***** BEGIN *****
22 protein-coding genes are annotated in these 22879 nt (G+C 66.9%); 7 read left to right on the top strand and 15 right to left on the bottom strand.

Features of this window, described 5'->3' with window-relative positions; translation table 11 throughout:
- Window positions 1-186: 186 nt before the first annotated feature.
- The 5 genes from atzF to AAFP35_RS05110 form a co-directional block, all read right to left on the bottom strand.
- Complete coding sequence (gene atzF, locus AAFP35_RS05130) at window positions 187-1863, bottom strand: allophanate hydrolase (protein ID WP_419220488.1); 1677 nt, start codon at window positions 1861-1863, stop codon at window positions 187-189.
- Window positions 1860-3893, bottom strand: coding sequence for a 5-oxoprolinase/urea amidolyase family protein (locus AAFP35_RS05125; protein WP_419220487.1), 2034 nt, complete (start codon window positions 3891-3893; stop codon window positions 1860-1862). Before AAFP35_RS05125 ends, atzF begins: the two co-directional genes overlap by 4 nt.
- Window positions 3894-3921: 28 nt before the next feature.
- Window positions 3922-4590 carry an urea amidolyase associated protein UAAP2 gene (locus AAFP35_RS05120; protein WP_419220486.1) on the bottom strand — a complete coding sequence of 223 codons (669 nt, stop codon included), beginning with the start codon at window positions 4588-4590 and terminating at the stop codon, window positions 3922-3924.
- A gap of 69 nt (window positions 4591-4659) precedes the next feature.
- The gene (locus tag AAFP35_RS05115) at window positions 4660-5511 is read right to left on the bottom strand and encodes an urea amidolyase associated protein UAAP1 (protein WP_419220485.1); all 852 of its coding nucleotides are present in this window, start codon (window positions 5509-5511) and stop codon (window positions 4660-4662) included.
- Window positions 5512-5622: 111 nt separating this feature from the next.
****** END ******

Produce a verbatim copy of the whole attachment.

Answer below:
22 protein-coding genes are annotated in these 22879 nt (G+C 66.9%); 7 read left to right on the top strand and 15 right to left on the bottom strand.

Features of this window, described 5'->3' with window-relative positions; translation table 11 throughout:
- Window positions 1-186: 186 nt before the first annotated feature.
- The 5 genes from atzF to AAFP35_RS05110 form a co-directional block, all read right to left on the bottom strand.
- Complete coding sequence (gene atzF, locus AAFP35_RS05130) at window positions 187-1863, bottom strand: allophanate hydrolase (protein ID WP_419220488.1); 1677 nt, start codon at window positions 1861-1863, stop codon at window positions 187-189.
- Window positions 1860-3893, bottom strand: coding sequence for a 5-oxoprolinase/urea amidolyase family protein (locus AAFP35_RS05125; protein WP_419220487.1), 2034 nt, complete (start codon window positions 3891-3893; stop codon window positions 1860-1862). Before AAFP35_RS05125 ends, atzF begins: the two co-directional genes overlap by 4 nt.
- Window positions 3894-3921: 28 nt before the next feature.
- Window positions 3922-4590 carry an urea amidolyase associated protein UAAP2 gene (locus AAFP35_RS05120; protein WP_419220486.1) on the bottom strand — a complete coding sequence of 223 codons (669 nt, stop codon included), beginning with the start codon at window positions 4588-4590 and terminating at the stop codon, window positions 3922-3924.
- A gap of 69 nt (window positions 4591-4659) precedes the next feature.
- The gene (locus tag AAFP35_RS05115) at window positions 4660-5511 is read right to left on the bottom strand and encodes an urea amidolyase associated protein UAAP1 (protein WP_419220485.1); all 852 of its coding nucleotides are present in this window, start codon (window positions 5509-5511) and stop codon (window positions 4660-4662) included.
- Window positions 5512-5622: 111 nt separating this feature from the next.